Forgiveness has been a struggle for me in specific areas. I have been hurt by my former church. I've prayed allot for the Lord's help in this area. Though I feel I've forgiven them, there are times when their name is brought up that stirs negativity in my spirit. This has been such a struggle for me. When I think I'm good with it, I realize no I'm not. Lord I continue to pray that complete forgive will come through Your Holy Spirit.

Ruthie - April 6th, 2023 at 10:24am

I have a question for the theologians in this group. I have no issues with forgiving people, but Jesus says an interesting thing here. He says “if a person repents forgive him.” Vs. 3. If there is no repentance, do you just keep forgiving? The classical answer is of course yes, but it is interesting how Jesus said it here.

Nick Tebordo - April 6th, 2023 at 12:01pm

II believe it is important to forgive even if the other person doesn’t repent. I believe it is the Apostle Paul who says, lnsofar as it depends on you, be at peace with all people.” Jesus certainly offers forgiveness to those who hav e beat Him and nailed Him to the Cross. Steven, while being stoned, prays “Father, please don’t hold this sin against them.”

Janet Nygren - April 6th, 2023 at 12:36pm

I think it's important to think about all of Scripture when we think about forgiveness, not just this passage. I've read helpful articles that dig deeper into this as well. I think of forgiveness in 2 dimensions--vertically (in relation to God) and horizontally (in relation to the person who sins against us). When it comes to the vertical aspect, I think we are always called to forgive. What Melody said is helpful regarding this. It helps us to let go of an offense and leave it in God's hands. But the "rebuke" aspect mentioned in this passage is also relevant. If the person is not repentant, it could be that he/she is unaware of sinning against me. In that case it is my responsibility to go to him/her and say something. We tend to not be very good at this, as it seems "un-Christian" to do so, but Jesus clearly talks about it hear and elsewhere (Matt 18 comes to mind). But, as Nick said, we are told to be at peace as far as it depends on us. There are consequences to an unrepentant attitude, which might include lack of reconciliation. If someone continues to sin against me, it is wise to put distance between us and not allow it to continue. The "horizontal" component to forgiveness is trickier in this regard, and more dependent on a repentant heart.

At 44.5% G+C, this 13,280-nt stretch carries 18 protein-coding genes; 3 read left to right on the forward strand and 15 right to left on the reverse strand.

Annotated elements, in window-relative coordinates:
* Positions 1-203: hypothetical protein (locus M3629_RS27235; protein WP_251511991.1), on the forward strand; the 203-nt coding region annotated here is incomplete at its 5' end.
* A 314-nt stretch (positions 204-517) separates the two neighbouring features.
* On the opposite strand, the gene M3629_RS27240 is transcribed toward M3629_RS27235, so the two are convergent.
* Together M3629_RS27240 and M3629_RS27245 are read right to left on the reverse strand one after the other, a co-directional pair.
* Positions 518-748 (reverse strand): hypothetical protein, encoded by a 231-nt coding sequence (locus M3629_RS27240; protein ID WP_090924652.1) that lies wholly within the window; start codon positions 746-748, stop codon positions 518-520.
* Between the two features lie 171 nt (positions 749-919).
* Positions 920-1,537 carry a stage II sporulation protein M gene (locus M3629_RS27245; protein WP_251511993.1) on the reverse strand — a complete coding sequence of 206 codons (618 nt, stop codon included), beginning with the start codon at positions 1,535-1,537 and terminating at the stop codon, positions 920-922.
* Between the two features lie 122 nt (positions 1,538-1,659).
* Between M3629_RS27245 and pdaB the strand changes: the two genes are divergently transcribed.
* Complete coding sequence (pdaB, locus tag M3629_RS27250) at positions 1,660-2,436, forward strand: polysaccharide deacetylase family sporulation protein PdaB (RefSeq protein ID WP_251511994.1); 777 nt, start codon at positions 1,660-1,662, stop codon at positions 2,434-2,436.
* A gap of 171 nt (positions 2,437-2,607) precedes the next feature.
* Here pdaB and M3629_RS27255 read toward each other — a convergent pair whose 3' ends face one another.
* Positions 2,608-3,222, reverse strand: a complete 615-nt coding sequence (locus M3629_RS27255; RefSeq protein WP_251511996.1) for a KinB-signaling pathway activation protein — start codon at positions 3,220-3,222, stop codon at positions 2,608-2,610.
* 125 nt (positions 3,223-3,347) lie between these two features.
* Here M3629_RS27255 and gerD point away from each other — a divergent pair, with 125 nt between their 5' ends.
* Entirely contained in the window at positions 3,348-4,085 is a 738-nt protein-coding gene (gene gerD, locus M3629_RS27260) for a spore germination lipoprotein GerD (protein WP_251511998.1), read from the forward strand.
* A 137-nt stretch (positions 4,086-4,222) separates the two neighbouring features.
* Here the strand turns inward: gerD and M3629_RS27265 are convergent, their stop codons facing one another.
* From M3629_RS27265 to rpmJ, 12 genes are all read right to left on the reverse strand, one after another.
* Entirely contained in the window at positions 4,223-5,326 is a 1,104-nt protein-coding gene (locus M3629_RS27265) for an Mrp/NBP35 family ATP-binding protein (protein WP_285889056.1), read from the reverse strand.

Nick Tebordo - April 6th, 2023 at 3:32pm

Janet, I completely agree. Jesus would never want us to remain in an abusive relationship.




no categories